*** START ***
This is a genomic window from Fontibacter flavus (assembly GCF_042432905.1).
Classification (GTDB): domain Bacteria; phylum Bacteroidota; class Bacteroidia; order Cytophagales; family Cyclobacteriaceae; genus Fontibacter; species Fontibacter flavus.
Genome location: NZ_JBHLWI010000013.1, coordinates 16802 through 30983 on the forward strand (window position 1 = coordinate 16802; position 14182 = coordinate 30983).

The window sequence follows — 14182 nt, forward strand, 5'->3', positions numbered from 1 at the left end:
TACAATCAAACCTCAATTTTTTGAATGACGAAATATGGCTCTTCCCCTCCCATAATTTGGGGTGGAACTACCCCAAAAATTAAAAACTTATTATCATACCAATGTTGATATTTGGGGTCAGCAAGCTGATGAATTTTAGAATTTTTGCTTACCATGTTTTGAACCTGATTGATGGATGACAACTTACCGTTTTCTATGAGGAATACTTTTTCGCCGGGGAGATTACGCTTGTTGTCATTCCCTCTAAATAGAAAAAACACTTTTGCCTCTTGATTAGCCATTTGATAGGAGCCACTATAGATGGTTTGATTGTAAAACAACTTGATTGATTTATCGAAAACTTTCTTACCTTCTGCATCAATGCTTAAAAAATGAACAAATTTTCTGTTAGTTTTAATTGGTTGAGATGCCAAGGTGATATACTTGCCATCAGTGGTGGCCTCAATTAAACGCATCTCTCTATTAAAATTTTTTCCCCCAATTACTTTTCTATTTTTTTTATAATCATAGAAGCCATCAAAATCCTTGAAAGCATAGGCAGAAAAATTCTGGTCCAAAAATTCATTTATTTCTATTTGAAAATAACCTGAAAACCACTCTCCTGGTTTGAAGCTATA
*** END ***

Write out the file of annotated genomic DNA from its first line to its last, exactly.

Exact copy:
This is a genomic window from Fontibacter flavus (assembly GCF_042432905.1).
Classification (GTDB): domain Bacteria; phylum Bacteroidota; class Bacteroidia; order Cytophagales; family Cyclobacteriaceae; genus Fontibacter; species Fontibacter flavus.
Genome location: NZ_JBHLWI010000013.1, coordinates 16802 through 30983 on the forward strand (window position 1 = coordinate 16802; position 14182 = coordinate 30983).

The window sequence follows — 14182 nt, forward strand, 5'->3', positions numbered from 1 at the left end:
TACAATCAAACCTCAATTTTTTGAATGACGAAATATGGCTCTTCCCCTCCCATAATTTGGGGTGGAACTACCCCAAAAATTAAAAACTTATTATCATACCAATGTTGATATTTGGGGTCAGCAAGCTGATGAATTTTAGAATTTTTGCTTACCATGTTTTGAACCTGATTGATGGATGACAACTTACCGTTTTCTATGAGGAATACTTTTTCGCCGGGGAGATTACGCTTGTTGTCATTCCCTCTAAATAGAAAAAACACTTTTGCCTCTTGATTAGCCATTTGATAGGAGCCACTATAGATGGTTTGATTGTAAAACAACTTGATTGATTTATCGAAAACTTTCTTACCTTCTGCATCAATGCTTAAAAAATGAACAAATTTTCTGTTAGTTTTAATTGGTTGAGATGCCAAGGTGATATACTTGCCATCAGTGGTGGCCTCAATTAAACGCATCTCTCTATTAAAATTTTTTCCCCCAATTACTTTTCTATTTTTTTTATAATCATAGAAGCCATCAAAATCCTTGAAAGCATAGGCAGAAAAATTCTGGTCCAAAAATTCATTTATTTCTATTTGAAAATAACCTGAAAACCACTCTCCTGGTTTGAAGCTATA